• They announced expansions in Europe this quarter, including a fab cluster in Germany
• Intel is on or ahead of schedule to deliver their key goal of bring 5 nodes to production in 4 years
• This earnings call is the first where Intel is reporting under their new business structure
• Tower shareholders approved Intel’s acquisition of the company. Two jurisdictions outside of the US have also approved the deal. Intel hopes to close the purchase “as soon as possible.”

David Zinsner (CFO) prepared remarks

• Gross margin exceeded guidance because of higher yields and lower manufacturing costs
• $4.6B of cash came in from the McAfee sale during the quarter
• IFS saw initial revenue from Amazon and Cisco during the quarter
• FY 2022 outlook: revenue of $76B, GM of 52%, EPS of $3.60 (up $0.10 from prior outlook). PC forecast for the year is weaker than previous, offset by strength in graphics and data center. Within the PC market, enterprise demand is good but consumer and low-end are weak.
• Supply chain constraints continue, and risk is higher from COVID lockdowns in China
• The second half of 2022 is expected to be stronger in both Client Compute and Data Center segments
• Q2-22 guidance: revenue of $18B, GM of 51.0%, EPS of $0.70, and a tax rate of 15%. Note Q1 was a 14-week quarter. 10nm and Intel 7 costs are lowering gross margin in the quarter. They expect the second half of the year to have higher gross margins.

Question and Answer

• Stacy Rasgon, my favorite analyst because of his pointed questions, asked why investors should have confidence that the second half of 2022 will be as good as Intel is forecasting. Answer is a combination of normal seasonality and stronger products being introduced.
• Intel 7 is ramping more quickly than they expected. Gelsinger’s comment overall is that manufacturing and process development are performing well, relative to the five nodes in four years goal.
• Client processor ASPs are up 25% year-over-year, because of mix to enterprise and away from education and consumer
• Equipment will go into the Ireland expansion soon, followed closely by the expansion in Israel. They will break ground in Ohio later in 2022. Early indications are that they may do better than expected on capex offsets (grants).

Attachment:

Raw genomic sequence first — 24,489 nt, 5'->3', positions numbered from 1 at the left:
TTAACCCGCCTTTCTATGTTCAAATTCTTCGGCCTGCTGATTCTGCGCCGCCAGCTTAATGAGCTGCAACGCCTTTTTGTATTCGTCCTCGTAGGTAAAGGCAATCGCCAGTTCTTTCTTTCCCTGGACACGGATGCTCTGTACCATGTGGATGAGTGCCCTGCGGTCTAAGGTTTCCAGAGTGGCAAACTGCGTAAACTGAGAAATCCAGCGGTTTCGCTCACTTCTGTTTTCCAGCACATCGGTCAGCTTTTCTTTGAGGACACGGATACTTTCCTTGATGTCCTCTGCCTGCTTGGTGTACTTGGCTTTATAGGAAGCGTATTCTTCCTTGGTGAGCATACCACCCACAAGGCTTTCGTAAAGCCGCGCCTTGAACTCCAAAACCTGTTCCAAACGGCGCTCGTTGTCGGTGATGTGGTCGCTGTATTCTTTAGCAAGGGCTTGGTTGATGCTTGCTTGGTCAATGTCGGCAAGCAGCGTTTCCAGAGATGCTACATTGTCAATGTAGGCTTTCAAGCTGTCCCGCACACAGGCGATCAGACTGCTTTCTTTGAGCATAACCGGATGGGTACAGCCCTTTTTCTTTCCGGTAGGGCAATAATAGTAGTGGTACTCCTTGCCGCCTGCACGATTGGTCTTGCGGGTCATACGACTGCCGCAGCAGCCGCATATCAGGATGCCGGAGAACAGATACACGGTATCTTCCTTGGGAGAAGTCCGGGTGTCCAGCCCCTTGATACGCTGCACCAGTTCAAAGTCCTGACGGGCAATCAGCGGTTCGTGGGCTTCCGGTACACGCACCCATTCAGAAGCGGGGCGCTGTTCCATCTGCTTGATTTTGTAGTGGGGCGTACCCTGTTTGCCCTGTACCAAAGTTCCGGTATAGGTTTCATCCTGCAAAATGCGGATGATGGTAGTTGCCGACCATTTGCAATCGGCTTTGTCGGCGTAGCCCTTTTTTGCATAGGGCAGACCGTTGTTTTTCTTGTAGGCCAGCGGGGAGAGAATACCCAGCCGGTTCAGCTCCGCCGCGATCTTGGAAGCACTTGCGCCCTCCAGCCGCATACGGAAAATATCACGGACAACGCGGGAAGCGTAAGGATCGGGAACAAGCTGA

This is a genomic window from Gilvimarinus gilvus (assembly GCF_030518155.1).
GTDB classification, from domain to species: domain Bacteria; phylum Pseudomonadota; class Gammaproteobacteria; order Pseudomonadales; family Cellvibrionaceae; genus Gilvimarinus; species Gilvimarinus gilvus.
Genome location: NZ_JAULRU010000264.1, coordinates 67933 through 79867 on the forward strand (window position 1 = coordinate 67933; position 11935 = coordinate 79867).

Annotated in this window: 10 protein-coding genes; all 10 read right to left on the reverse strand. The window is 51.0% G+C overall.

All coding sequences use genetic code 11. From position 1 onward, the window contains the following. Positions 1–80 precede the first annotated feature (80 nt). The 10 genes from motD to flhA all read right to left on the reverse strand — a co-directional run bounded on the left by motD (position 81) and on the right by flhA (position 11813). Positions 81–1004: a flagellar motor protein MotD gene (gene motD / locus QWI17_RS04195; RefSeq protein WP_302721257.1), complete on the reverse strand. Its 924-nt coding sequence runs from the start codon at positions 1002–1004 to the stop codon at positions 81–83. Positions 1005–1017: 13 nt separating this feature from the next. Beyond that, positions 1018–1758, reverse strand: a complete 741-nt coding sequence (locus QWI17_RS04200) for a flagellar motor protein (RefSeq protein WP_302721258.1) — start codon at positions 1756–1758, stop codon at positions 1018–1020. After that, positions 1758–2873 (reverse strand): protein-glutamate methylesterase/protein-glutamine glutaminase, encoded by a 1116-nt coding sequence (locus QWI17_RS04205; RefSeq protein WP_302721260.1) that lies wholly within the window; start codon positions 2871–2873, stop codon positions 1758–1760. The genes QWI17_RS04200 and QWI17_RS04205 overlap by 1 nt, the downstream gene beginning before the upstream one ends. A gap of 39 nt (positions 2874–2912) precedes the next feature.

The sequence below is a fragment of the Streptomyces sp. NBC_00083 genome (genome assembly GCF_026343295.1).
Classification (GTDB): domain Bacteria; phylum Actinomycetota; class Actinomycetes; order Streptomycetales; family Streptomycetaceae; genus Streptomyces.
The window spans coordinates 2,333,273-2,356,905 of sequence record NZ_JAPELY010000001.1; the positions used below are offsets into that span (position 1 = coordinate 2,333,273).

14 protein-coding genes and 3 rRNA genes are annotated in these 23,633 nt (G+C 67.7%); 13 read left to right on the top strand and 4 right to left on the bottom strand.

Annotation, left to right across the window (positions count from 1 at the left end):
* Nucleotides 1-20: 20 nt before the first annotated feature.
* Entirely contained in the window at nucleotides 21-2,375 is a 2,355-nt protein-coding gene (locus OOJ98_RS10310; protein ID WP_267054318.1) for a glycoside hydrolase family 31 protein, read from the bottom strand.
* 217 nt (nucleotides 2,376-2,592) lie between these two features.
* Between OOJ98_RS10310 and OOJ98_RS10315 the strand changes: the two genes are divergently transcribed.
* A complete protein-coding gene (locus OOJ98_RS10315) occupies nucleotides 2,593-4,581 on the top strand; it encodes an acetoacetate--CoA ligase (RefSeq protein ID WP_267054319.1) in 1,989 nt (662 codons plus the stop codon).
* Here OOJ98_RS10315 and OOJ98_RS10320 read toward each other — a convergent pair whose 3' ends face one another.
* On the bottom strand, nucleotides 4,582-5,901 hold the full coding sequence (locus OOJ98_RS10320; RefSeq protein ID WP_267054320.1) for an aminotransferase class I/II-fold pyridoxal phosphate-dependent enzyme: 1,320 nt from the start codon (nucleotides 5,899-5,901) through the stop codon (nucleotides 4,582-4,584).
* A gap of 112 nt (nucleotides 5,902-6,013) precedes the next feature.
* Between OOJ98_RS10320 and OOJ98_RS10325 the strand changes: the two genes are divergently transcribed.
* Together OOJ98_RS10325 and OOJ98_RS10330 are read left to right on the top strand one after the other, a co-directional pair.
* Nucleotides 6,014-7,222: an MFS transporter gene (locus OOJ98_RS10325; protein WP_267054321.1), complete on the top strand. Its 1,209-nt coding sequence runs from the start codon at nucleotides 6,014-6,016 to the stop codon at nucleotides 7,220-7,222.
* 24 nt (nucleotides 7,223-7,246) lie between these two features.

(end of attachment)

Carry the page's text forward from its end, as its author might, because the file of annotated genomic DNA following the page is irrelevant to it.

• Sapphire Rapids will introduce a new memory interface, DDR5, and will “cement” Intel’s leadership in the Data Center Segment


Watching and waiting for the Intel turnaround story makes comparing financials from quarter to quarter less useful than a steady state business. The biggest question over Intel in 2022 are whether or not the second half revenue and margin increases that need to be hit to meet full year guidance will happen, in the face of rising interest rates and geopolitical uncertainty. Within 2022 is also the prospect of further weakness in the PC markets. The company cited softening in consumer and low end in Q1. Will Client see normal seasonality in the form of a stronger second half of the year? Also, Intel’s data center business is under attack from AMD as well as hyperscalers deploying their own chips. One aspect of the latter to remember is, once the hyperscalers have designed their own processors for use in their data centers, they have effectively committed to a huge unit volume of those processors, because the development costs are so high. I’ll write something like this every quarter, that Intel the turnaround is a “trust me” story, an investment in Gelsinger, his new leadership team, and the vast amount of technology and know-how Intel already has. The strategy is the correct one, specifically developing a foundry business and catching up on process technology. I don’t think it is possible to track accurately the performance to plan against these two goals. Investors have to trust or not the updates the executives provide. I’m not able to build an accurate enough model to track capex and revenue to check their performance. It is not a digital outcome for Intel – they can succeed as a company in their turnaround without catching all the way up with TSMC and Samsung, either in technology or foundry market share. I think even if Intel is 75% successful in their turnaround and expansion into foundry that the stock will beat the market over the next four years. It will be bumpy along the way. Personally, I’m hoping one of my other investments plays out successfully so I can put some of that money into Intel before the turnaround is successful enough to be reflected in the share price.

-S. Hughes (no INTC position)